From a controller standpoint, the two styles of windings are treated exactly the same, although some less expensive controllers are intended to read voltage from the common center of the wye winding.

Spindle motor from a 3.5" floppy disk drive.

Applications

BLDC motors can potentially be deployed in any area currently fulfilled by brushed DC motors. Cost and control complexity prevents BLDC motors from replacing brushed motors in most common areas of use. Nevertheless, BLDC motors have come to dominate many applications: Consumer devices such as computer hard drives, CD/DVD players, and PC cooling fans use BLDC motors exclusively. Low speed, low power brushless DC motors are used in direct-drive turntables. High power BLDC motors are found in electric vehicles, hybrid vehicles and some industrial machinery. These motors are essentially AC synchronous motors with permanent magnet rotors.

The Segway Scooter and Vectrix Maxi-Scooter also use BLDC technology.

A number of electric bicycles use BLDC motors that are sometimes built right into the wheel hub itself, with the stator fixed solidly to the axle and the magnets attached to and rotating with the wheel. The bicycle wheel hub is the motor. This type of electric bicycle also has a standard bicycle transmission with pedals, gears and chain that can be pedaled along with, or without, the use of the motor as need arises. [1]

Certain HVAC systems, especially those featuring variable-speed and/or load modulation, use ECM motors (electronically-commutated BLDC). In addition to the BLDC's higher efficiency, the motor's built-in microprocessor allows for programmability, better control over airflow, and serial communication.

AC and DC power supplies

  • Direct current motor: DC in both the stator and the rotor
  • Synchronous motor: AC in one, DC in the other (i.e., rotor or stator)
  • Induction motor: AC in both stator and rotor

Although BLDC motors are practically identical to permanent magnet AC motors, the controller implementation is what makes them DC. While AC motors feed sinusoidal current simultaneously to each of the legs (with an equal phase distribution), DC controllers only approximate this by feeding full positive and negative current to two of the legs at a time. The major advantage of this is that both the logic controllers and battery power sources also operate on DC, such as in computers and electric cars. In addition, the approximated sine wave leaves one leg undriven at all times, allowing for back-EMF-based sensorless feedback.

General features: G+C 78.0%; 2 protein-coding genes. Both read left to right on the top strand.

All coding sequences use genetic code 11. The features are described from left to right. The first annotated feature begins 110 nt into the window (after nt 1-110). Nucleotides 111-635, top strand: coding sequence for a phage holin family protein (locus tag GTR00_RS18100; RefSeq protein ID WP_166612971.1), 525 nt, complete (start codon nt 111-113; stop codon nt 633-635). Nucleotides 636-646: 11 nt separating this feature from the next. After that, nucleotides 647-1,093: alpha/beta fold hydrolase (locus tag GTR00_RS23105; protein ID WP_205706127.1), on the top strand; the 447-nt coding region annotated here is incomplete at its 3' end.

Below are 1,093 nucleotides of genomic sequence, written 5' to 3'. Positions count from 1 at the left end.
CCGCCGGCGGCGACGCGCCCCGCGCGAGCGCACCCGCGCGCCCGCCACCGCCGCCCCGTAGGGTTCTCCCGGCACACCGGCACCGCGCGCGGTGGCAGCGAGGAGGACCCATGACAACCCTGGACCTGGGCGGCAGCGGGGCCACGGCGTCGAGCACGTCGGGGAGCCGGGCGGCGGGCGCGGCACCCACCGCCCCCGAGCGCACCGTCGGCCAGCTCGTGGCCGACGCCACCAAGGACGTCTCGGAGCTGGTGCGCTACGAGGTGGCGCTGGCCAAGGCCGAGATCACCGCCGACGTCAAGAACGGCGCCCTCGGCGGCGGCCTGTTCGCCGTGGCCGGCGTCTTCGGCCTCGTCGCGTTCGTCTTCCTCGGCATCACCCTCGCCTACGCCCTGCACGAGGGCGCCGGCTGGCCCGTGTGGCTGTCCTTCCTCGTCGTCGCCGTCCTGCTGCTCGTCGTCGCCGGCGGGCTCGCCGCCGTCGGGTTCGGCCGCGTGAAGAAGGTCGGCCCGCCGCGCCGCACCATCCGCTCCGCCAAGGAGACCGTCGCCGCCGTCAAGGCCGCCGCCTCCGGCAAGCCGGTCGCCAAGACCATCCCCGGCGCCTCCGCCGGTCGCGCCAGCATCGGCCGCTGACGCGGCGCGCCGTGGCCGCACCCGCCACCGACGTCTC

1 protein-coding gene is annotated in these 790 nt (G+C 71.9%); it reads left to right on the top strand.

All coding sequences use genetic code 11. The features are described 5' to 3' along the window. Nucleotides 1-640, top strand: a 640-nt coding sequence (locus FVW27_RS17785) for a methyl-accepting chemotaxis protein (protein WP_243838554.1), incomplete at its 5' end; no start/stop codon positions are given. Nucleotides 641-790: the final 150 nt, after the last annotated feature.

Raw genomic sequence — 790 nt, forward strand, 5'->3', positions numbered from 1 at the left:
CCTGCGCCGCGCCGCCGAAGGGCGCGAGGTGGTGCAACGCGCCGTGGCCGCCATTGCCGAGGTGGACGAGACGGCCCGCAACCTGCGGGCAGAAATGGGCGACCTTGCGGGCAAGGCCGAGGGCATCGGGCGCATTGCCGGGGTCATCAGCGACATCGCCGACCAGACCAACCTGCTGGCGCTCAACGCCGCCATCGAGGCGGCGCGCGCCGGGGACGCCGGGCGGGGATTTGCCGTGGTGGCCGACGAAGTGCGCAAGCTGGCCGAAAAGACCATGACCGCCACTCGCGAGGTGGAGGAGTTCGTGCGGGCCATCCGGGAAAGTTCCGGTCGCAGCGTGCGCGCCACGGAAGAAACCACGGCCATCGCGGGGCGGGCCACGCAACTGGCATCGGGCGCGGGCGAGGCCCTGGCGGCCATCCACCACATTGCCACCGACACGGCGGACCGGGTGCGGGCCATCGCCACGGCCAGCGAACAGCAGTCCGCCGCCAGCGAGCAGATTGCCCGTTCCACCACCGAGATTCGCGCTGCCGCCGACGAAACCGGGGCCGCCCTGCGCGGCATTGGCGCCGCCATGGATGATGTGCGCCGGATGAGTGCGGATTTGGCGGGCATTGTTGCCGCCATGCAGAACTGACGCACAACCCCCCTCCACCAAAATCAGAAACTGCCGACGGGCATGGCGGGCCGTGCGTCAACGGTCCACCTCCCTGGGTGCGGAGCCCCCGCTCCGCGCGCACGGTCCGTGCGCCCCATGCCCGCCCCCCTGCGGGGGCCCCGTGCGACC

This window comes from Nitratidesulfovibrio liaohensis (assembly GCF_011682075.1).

Vector drives are DC controllers that take the extra step of converting back to AC for the motor. The DC-to-AC conversion circuitry is usually expensive and less efficient, but they have the advantage of being able to run smoothly at very low speeds or completely stop in a position not directly aligned with a pole. Motors used with a vector drive are typically called AC motors.

A motor can be optimized for AC (i.e. vector control) or it can be optimized for DC (i.e. block commutation). A motor which is optimized for block commutation will typically generate trapezoidal EMF. One can easily observe this by connecting the motor wires (at least two of them) to a scope and then hand-cranking/spinning the shaft.

Another very important issue, at least for some applications like automotive vehicles, is the constant power speed ratio of a motor. The CPSR has direct impact on needed size of the inverter. Example: A motor with a high CPSR in a vehicle can deliver the desired power (e.g. 40 kW) from 3,000 rpm to 12,000 rpm, while using a 100 A inverter. A motor with low CPSR would need a 400 A inverter in order to do the same.